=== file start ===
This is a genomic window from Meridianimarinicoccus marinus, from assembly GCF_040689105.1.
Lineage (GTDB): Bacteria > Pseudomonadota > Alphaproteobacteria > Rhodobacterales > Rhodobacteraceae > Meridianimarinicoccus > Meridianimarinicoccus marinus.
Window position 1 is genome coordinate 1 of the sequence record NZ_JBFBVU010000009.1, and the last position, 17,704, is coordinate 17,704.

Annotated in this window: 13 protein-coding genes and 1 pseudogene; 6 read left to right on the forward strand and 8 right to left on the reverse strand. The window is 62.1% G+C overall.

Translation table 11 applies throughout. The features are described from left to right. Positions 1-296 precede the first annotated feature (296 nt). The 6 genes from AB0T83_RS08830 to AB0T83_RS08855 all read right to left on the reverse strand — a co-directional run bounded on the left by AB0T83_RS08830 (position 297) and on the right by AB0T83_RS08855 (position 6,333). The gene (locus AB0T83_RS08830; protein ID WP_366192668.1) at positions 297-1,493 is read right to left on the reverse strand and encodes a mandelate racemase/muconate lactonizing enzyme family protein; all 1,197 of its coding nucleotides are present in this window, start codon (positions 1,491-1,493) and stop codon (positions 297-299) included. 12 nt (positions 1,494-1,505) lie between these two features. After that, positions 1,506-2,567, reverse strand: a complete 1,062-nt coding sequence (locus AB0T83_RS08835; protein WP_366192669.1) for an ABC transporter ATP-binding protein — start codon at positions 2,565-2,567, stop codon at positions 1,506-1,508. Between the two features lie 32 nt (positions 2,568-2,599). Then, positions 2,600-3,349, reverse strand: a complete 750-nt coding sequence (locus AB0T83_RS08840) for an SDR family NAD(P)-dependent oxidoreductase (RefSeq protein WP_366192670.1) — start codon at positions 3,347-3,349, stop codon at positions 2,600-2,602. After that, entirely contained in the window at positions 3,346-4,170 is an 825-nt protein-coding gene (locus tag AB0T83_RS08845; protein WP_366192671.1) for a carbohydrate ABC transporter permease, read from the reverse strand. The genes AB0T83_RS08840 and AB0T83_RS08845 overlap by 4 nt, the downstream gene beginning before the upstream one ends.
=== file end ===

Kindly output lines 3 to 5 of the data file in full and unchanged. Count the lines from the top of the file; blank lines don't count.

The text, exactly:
Window position 1 is genome coordinate 1 of the sequence record NZ_JBFBVU010000009.1, and the last position, 17,704, is coordinate 17,704.

Annotated in this window: 13 protein-coding genes and 1 pseudogene; 6 read left to right on the forward strand and 8 right to left on the reverse strand. The window is 62.1% G+C overall.

Translation table 11 applies throughout. The features are described from left to right. Positions 1-296 precede the first annotated feature (296 nt). The 6 genes from AB0T83_RS08830 to AB0T83_RS08855 all read right to left on the reverse strand — a co-directional run bounded on the left by AB0T83_RS08830 (position 297) and on the right by AB0T83_RS08855 (position 6,333). The gene (locus AB0T83_RS08830; protein ID WP_366192668.1) at positions 297-1,493 is read right to left on the reverse strand and encodes a mandelate racemase/muconate lactonizing enzyme family protein; all 1,197 of its coding nucleotides are present in this window, start codon (positions 1,491-1,493) and stop codon (positions 297-299) included. 12 nt (positions 1,494-1,505) lie between these two features. After that, positions 1,506-2,567, reverse strand: a complete 1,062-nt coding sequence (locus AB0T83_RS08835; protein WP_366192669.1) for an ABC transporter ATP-binding protein — start codon at positions 2,565-2,567, stop codon at positions 1,506-1,508. Between the two features lie 32 nt (positions 2,568-2,599). Then, positions 2,600-3,349, reverse strand: a complete 750-nt coding sequence (locus AB0T83_RS08840) for an SDR family NAD(P)-dependent oxidoreductase (RefSeq protein WP_366192670.1) — start codon at positions 3,347-3,349, stop codon at positions 2,600-2,602. After that, entirely contained in the window at positions 3,346-4,170 is an 825-nt protein-coding gene (locus tag AB0T83_RS08845; protein WP_366192671.1) for a carbohydrate ABC transporter permease, read from the reverse strand. The genes AB0T83_RS08840 and AB0T83_RS08845 overlap by 4 nt, the downstream gene beginning before the upstream one ends.